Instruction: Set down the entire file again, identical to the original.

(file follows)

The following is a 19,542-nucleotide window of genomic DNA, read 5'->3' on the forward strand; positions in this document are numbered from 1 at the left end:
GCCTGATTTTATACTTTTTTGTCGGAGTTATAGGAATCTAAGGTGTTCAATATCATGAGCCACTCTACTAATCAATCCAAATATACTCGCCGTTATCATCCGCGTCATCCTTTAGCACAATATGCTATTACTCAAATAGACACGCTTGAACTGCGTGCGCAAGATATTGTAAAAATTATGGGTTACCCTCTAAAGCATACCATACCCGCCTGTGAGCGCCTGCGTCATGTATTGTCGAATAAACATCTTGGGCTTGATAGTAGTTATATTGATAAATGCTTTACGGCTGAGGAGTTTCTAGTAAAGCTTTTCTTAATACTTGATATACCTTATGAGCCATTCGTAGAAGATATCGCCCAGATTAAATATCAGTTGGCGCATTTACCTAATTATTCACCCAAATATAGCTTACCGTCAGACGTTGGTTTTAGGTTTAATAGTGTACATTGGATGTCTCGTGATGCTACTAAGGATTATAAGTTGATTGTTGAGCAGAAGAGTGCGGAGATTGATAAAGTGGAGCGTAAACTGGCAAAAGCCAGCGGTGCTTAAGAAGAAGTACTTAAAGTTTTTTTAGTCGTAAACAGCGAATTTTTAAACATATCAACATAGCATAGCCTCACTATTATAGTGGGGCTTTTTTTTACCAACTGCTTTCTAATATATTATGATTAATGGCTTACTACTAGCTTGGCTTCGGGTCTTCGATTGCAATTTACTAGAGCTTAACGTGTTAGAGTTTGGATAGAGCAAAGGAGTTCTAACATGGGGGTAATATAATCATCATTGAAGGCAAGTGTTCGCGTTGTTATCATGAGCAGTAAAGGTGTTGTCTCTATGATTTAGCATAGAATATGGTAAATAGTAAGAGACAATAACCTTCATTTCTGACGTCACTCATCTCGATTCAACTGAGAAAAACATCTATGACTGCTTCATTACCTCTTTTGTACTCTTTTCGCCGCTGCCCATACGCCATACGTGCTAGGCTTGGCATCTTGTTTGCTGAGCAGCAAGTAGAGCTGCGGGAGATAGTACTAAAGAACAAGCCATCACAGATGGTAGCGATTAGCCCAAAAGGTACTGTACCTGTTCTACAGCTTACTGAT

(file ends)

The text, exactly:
The following is a 19,542-nucleotide window of genomic DNA, read 5'->3' on the forward strand; positions in this document are numbered from 1 at the left end:
GCCTGATTTTATACTTTTTTGTCGGAGTTATAGGAATCTAAGGTGTTCAATATCATGAGCCACTCTACTAATCAATCCAAATATACTCGCCGTTATCATCCGCGTCATCCTTTAGCACAATATGCTATTACTCAAATAGACACGCTTGAACTGCGTGCGCAAGATATTGTAAAAATTATGGGTTACCCTCTAAAGCATACCATACCCGCCTGTGAGCGCCTGCGTCATGTATTGTCGAATAAACATCTTGGGCTTGATAGTAGTTATATTGATAAATGCTTTACGGCTGAGGAGTTTCTAGTAAAGCTTTTCTTAATACTTGATATACCTTATGAGCCATTCGTAGAAGATATCGCCCAGATTAAATATCAGTTGGCGCATTTACCTAATTATTCACCCAAATATAGCTTACCGTCAGACGTTGGTTTTAGGTTTAATAGTGTACATTGGATGTCTCGTGATGCTACTAAGGATTATAAGTTGATTGTTGAGCAGAAGAGTGCGGAGATTGATAAAGTGGAGCGTAAACTGGCAAAAGCCAGCGGTGCTTAAGAAGAAGTACTTAAAGTTTTTTTAGTCGTAAACAGCGAATTTTTAAACATATCAACATAGCATAGCCTCACTATTATAGTGGGGCTTTTTTTTACCAACTGCTTTCTAATATATTATGATTAATGGCTTACTACTAGCTTGGCTTCGGGTCTTCGATTGCAATTTACTAGAGCTTAACGTGTTAGAGTTTGGATAGAGCAAAGGAGTTCTAACATGGGGGTAATATAATCATCATTGAAGGCAAGTGTTCGCGTTGTTATCATGAGCAGTAAAGGTGTTGTCTCTATGATTTAGCATAGAATATGGTAAATAGTAAGAGACAATAACCTTCATTTCTGACGTCACTCATCTCGATTCAACTGAGAAAAACATCTATGACTGCTTCATTACCTCTTTTGTACTCTTTTCGCCGCTGCCCATACGCCATACGTGCTAGGCTTGGCATCTTGTTTGCTGAGCAGCAAGTAGAGCTGCGGGAGATAGTACTAAAGAACAAGCCATCACAGATGGTAGCGATTAGCCCAAAAGGTACTGTACCTGTTCTACAGCTTACTGAT